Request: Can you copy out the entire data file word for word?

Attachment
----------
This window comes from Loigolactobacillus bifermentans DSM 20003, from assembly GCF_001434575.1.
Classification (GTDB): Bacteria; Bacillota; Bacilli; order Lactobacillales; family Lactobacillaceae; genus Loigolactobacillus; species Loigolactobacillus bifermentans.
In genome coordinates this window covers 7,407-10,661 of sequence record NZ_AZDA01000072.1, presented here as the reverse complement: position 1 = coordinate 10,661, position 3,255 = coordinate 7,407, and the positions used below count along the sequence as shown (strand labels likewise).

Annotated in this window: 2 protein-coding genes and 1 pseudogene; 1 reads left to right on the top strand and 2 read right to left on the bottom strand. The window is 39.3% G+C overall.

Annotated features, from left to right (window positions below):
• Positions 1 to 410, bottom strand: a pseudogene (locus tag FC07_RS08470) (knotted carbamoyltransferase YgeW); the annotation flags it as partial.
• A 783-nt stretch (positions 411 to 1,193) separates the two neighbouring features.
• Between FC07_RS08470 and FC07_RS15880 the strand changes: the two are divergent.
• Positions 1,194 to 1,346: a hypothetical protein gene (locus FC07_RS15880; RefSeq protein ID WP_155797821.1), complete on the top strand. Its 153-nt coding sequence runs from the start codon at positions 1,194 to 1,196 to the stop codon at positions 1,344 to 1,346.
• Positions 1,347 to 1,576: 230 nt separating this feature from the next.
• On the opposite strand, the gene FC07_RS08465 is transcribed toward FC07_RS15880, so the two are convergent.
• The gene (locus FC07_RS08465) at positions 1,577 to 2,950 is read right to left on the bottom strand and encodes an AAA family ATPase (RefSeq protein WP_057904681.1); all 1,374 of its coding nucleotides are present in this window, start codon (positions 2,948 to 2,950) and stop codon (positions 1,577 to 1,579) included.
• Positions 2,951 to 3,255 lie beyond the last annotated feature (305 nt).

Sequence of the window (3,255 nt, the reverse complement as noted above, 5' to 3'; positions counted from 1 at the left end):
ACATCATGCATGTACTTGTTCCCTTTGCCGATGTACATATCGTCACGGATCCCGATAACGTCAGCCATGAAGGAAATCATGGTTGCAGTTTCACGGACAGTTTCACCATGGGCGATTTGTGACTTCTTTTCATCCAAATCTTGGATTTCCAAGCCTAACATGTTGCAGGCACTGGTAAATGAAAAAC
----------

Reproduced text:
This window comes from Loigolactobacillus bifermentans DSM 20003, from assembly GCF_001434575.1.
Classification (GTDB): Bacteria; Bacillota; Bacilli; order Lactobacillales; family Lactobacillaceae; genus Loigolactobacillus; species Loigolactobacillus bifermentans.
In genome coordinates this window covers 7,407-10,661 of sequence record NZ_AZDA01000072.1, presented here as the reverse complement: position 1 = coordinate 10,661, position 3,255 = coordinate 7,407, and the positions used below count along the sequence as shown (strand labels likewise).

Annotated in this window: 2 protein-coding genes and 1 pseudogene; 1 reads left to right on the top strand and 2 read right to left on the bottom strand. The window is 39.3% G+C overall.

Annotated features, from left to right (window positions below):
• Positions 1 to 410, bottom strand: a pseudogene (locus tag FC07_RS08470) (knotted carbamoyltransferase YgeW); the annotation flags it as partial.
• A 783-nt stretch (positions 411 to 1,193) separates the two neighbouring features.
• Between FC07_RS08470 and FC07_RS15880 the strand changes: the two are divergent.
• Positions 1,194 to 1,346: a hypothetical protein gene (locus FC07_RS15880; RefSeq protein ID WP_155797821.1), complete on the top strand. Its 153-nt coding sequence runs from the start codon at positions 1,194 to 1,196 to the stop codon at positions 1,344 to 1,346.
• Positions 1,347 to 1,576: 230 nt separating this feature from the next.
• On the opposite strand, the gene FC07_RS08465 is transcribed toward FC07_RS15880, so the two are convergent.
• The gene (locus FC07_RS08465) at positions 1,577 to 2,950 is read right to left on the bottom strand and encodes an AAA family ATPase (RefSeq protein WP_057904681.1); all 1,374 of its coding nucleotides are present in this window, start codon (positions 2,948 to 2,950) and stop codon (positions 1,577 to 1,579) included.
• Positions 2,951 to 3,255 lie beyond the last annotated feature (305 nt).

Sequence of the window (3,255 nt, the reverse complement as noted above, 5' to 3'; positions counted from 1 at the left end):
ACATCATGCATGTACTTGTTCCCTTTGCCGATGTACATATCGTCACGGATCCCGATAACGTCAGCCATGAAGGAAATCATGGTTGCAGTTTCACGGACAGTTTCACCATGGGCGATTTGTGACTTCTTTTCATCCAAATCTTGGATTTCCAAGCCTAACATGTTGCAGGCACTGGTAAATGAAAAAC